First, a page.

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Building Bridges between Earth Observation and Environmental Sciences

Elisa Marchetto at Department of Spatial Sciences, CZU


Elisa Marchetto recently visited the Czech University of Life Sciences Prague (CZU), where she collaborated with the team from the Department of Spatial Sciences on an important ecological research initiative. The focus of this collaborative project is on addressing bias in ecological data to ensure more accurate biodiversity estimates.

Main Collaborative Project: Addressing Bias in Ecological Data for Accurate Biodiversity Estimates

In the realm of ecological research, the accuracy of biodiversity estimates is paramount. However, uncertain and biased ecological data can significantly distort these estimates, leading to flawed conservation strategies and misinformed environmental policies. To tackle this issue, our main collaborative project focuses on the preliminary analysis of raw data from plant species co-occurrences databases. This analysis aims to identify and assess the dimensions of bias present in plot records, both at the habitat and species levels.

Understanding the Importance of Raw Data Analysis

Raw data forms the foundation of ecological research, offering an unfiltered view of species distributions and interactions within various habitats. However, this data can often be fraught with biases due to sampling methods, observer differences, and environmental factors. By conducting a preliminary analysis of this raw data, we can identify these biases early on and account for them in subsequent analyses.

Assessing Bias at Multiple Levels

  1. Habitat Level:
  • At the habitat level, biases can arise from uneven sampling efforts across different environments. For instance, certain habitats may be overrepresented due to easier accessibility or higher research interest. Our project will evaluate these biases by comparing the frequency and distribution of plot records across various habitat types.
  1. Species Level:
  • Biases at the species level can result from factors such as species detectability and observer expertise. Some species might be underreported due to their cryptic nature or seasonal variations. We will assess these biases by analyzing the co-occurrence patterns and recording frequencies of different plant species in the dataset.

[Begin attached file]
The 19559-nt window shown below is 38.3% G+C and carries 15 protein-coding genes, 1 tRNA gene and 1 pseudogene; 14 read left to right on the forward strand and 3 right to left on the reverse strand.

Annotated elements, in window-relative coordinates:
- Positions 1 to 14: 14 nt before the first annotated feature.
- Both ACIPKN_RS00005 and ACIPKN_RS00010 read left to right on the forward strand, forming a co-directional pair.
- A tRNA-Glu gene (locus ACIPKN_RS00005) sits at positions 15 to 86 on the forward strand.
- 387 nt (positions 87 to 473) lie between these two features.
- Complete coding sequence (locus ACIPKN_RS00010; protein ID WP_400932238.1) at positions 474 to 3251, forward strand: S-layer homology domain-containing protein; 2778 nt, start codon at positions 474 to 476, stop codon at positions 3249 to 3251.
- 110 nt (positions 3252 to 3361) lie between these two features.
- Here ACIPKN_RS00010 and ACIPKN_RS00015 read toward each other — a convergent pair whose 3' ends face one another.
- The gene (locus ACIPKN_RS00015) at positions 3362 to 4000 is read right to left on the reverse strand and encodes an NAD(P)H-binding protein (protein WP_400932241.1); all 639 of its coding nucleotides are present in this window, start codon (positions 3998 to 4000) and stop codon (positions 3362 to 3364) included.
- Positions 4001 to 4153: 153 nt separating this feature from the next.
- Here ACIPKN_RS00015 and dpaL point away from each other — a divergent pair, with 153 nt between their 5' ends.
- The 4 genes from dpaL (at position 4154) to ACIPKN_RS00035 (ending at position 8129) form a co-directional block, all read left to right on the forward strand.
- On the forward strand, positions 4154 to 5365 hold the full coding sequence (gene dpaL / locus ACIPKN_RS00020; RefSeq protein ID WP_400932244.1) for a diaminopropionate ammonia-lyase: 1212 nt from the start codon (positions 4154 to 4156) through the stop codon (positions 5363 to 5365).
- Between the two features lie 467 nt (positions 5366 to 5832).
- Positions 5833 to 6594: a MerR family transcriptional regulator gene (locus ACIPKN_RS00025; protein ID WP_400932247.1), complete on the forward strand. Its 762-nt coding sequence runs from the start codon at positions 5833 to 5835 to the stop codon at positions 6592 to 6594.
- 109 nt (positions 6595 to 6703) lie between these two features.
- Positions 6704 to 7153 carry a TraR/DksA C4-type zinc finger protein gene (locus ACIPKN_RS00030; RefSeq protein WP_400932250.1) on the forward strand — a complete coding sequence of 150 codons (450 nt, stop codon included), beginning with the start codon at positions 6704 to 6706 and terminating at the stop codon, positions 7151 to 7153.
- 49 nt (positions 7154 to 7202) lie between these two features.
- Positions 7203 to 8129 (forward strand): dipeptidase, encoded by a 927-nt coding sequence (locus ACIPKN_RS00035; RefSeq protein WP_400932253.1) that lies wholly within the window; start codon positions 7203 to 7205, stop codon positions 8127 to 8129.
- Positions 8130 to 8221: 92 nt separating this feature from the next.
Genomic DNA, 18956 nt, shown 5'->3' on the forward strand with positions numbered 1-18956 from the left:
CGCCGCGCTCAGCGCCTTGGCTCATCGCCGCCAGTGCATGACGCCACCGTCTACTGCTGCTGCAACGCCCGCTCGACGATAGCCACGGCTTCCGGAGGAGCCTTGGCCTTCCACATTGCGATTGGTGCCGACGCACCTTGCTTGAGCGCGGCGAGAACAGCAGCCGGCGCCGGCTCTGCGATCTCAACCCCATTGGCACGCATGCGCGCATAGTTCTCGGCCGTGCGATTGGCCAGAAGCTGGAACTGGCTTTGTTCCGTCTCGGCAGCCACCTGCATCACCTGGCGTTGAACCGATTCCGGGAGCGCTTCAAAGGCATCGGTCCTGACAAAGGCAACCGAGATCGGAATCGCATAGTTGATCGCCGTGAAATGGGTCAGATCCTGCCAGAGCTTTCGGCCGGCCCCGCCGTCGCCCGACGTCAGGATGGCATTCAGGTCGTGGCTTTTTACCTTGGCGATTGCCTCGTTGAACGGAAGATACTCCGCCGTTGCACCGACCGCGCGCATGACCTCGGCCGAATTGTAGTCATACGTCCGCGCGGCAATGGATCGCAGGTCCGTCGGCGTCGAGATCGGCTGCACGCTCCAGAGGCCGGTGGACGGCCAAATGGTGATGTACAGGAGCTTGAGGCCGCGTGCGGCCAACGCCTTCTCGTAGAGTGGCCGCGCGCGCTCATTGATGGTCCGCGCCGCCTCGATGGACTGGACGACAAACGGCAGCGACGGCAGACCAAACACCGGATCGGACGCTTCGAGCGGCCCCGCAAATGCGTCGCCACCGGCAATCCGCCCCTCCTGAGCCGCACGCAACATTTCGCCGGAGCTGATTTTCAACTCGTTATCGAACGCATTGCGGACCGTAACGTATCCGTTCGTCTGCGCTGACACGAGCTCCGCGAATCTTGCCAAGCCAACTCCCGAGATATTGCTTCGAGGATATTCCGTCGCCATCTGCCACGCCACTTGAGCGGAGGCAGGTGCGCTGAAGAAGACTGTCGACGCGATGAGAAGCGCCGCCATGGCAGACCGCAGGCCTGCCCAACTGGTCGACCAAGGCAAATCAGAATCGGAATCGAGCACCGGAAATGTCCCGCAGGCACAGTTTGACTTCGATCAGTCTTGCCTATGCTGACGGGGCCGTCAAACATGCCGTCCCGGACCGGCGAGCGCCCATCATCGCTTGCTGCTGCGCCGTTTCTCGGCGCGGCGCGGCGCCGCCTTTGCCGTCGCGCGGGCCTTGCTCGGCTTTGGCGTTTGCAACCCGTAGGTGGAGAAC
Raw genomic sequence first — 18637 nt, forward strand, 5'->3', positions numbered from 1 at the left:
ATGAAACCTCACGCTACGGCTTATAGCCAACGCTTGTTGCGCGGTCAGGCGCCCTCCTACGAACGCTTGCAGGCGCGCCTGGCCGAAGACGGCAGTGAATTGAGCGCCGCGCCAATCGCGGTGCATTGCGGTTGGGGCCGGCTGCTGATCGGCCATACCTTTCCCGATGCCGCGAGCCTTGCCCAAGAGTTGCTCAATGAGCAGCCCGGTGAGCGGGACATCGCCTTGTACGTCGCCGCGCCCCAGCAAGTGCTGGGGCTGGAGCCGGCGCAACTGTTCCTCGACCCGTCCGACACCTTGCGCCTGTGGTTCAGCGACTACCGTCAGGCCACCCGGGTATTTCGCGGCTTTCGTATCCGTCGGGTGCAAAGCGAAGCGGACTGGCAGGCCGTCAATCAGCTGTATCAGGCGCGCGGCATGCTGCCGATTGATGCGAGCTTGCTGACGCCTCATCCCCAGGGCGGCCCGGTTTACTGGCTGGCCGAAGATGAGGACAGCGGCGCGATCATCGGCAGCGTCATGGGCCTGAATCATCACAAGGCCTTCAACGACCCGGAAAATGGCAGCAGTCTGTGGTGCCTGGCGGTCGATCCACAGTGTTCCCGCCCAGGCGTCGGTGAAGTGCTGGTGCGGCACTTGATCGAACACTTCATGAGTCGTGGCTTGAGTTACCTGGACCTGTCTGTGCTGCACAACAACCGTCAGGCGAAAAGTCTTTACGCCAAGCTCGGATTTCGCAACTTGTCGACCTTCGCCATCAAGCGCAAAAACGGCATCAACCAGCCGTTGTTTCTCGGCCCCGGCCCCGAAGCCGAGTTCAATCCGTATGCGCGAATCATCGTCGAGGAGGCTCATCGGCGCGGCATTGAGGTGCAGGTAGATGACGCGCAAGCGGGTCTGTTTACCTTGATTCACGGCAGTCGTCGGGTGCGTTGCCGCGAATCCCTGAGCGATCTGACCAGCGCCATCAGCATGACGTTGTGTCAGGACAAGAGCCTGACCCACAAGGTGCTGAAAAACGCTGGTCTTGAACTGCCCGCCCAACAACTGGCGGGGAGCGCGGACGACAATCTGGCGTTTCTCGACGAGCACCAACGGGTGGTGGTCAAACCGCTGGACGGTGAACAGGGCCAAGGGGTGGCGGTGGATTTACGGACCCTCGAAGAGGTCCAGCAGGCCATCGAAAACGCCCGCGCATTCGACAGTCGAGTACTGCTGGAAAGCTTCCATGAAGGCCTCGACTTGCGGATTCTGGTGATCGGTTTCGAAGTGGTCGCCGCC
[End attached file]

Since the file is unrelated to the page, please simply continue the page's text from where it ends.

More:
Auxiliary Project: Impact of Uncertain Data on Species Distribution Models

Complementing our main project, the auxiliary project will investigate the effects of uncertain species and environmental data on species distribution models (SDMs). SDMs are critical tools in predicting species distributions and informing conservation efforts. However, their accuracy can be compromised by uncertain or erroneous data inputs.

Testing the Effects of Data Uncertainty

In collaboration with ongoing research efforts, we will test how varying levels of data uncertainty impact the performance and reliability of SDMs. This involves:

  • Model Calibration:
  • Adjusting SDMs using datasets with different levels of uncertainty to observe changes in model outputs.
  • Model Validation:
  • Comparing the predictions of these models against independent datasets to assess their accuracy and robustness.

Providing Expert Feedback

As part of this auxiliary project, I will offer my expertise and feedback to the ongoing research, ensuring that the methodologies and findings are rigorously evaluated and refined. This collaboration aims to enhance our understanding of how data uncertainty affects ecological modeling and to develop strategies for mitigating these impacts.


Elisa Marchetto’s visit to CZU and her collaboration with the Department of Spatial Sciences marks a significant step in advancing ecological research. By addressing the dimensions of bias in ecological data and evaluating the effects of data uncertainty on species distribution models, our research projects aim to improve the accuracy and reliability of biodiversity estimates. These efforts are crucial for informing effective conservation strategies and ensuring the sustainable management of ecosystems. Through rigorous analysis and collaborative research, we are committed to advancing the field of ecological science and contributing to global biodiversity conservation initiatives.

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